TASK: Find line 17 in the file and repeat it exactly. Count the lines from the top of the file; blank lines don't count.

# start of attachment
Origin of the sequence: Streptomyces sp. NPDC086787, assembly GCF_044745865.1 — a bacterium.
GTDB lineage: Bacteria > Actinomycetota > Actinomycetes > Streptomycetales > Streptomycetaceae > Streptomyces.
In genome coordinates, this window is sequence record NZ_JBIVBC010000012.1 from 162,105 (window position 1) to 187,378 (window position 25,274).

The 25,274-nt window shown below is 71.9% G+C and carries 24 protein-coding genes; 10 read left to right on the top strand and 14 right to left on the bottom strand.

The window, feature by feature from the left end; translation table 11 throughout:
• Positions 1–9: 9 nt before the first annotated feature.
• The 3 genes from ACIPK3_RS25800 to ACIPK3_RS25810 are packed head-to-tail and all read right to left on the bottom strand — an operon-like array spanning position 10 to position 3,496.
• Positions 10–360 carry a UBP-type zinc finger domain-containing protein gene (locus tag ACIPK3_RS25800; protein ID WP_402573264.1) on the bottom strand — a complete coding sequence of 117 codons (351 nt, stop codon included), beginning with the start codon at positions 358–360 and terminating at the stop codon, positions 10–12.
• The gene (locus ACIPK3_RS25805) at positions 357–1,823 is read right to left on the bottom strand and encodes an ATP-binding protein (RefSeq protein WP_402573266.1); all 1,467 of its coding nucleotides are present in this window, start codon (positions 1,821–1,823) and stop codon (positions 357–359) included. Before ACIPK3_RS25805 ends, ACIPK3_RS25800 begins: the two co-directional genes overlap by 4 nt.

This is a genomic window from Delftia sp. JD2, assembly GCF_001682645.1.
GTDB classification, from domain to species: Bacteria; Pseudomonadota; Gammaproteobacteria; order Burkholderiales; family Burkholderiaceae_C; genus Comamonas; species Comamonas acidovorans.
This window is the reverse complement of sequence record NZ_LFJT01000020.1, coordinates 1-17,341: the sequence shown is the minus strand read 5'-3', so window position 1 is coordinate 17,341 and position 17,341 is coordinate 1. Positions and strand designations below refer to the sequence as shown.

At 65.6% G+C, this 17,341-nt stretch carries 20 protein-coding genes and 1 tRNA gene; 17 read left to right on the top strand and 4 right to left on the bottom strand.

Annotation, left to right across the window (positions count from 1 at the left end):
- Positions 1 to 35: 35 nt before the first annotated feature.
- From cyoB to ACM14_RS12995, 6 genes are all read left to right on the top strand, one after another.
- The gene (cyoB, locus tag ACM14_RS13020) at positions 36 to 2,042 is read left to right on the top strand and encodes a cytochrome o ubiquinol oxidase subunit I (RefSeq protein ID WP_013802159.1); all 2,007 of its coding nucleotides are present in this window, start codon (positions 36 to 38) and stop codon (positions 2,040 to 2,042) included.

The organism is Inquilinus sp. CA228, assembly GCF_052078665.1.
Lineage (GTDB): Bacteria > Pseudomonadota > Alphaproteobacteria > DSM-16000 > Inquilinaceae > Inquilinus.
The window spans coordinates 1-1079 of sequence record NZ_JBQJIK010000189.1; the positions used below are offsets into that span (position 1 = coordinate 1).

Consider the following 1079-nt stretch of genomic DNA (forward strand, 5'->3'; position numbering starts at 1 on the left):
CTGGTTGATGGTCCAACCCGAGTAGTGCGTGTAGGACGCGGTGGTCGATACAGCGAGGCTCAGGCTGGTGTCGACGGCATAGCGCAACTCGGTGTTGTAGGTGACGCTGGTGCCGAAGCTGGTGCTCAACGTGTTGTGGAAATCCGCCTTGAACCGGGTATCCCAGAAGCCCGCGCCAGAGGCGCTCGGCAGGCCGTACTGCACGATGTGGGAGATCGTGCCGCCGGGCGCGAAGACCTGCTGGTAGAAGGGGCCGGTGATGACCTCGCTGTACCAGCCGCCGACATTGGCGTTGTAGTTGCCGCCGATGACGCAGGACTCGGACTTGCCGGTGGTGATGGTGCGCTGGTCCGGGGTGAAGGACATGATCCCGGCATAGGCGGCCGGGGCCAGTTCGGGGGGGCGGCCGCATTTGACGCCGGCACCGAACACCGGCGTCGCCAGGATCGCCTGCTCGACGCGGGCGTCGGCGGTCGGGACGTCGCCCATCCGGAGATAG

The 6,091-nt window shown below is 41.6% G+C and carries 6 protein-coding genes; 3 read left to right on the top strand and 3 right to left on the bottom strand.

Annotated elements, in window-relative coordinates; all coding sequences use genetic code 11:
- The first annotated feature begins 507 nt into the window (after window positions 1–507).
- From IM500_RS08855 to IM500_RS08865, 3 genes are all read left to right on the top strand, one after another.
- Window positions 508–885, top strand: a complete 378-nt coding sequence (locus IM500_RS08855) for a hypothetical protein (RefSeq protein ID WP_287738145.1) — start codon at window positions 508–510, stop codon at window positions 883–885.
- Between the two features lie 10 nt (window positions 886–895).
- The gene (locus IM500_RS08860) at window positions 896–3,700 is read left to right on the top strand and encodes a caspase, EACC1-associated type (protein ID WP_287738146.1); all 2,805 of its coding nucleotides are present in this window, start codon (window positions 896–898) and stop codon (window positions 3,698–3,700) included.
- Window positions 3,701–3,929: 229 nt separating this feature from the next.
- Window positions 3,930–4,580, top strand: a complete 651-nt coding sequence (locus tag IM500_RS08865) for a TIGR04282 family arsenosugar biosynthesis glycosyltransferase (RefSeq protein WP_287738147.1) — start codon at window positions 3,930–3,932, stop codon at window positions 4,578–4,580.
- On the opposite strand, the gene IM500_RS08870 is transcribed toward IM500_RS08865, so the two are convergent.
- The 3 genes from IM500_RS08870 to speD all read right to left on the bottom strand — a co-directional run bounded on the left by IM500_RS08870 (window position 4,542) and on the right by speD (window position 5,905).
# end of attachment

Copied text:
- The gene (cyoB, locus tag ACM14_RS13020) at positions 36 to 2,042 is read left to right on the top strand and encodes a cytochrome o ubiquinol oxidase subunit I (RefSeq protein ID WP_013802159.1); all 2,007 of its coding nucleotides are present in this window, start codon (positions 36 to 38) and stop codon (positions 2,040 to 2,042) included.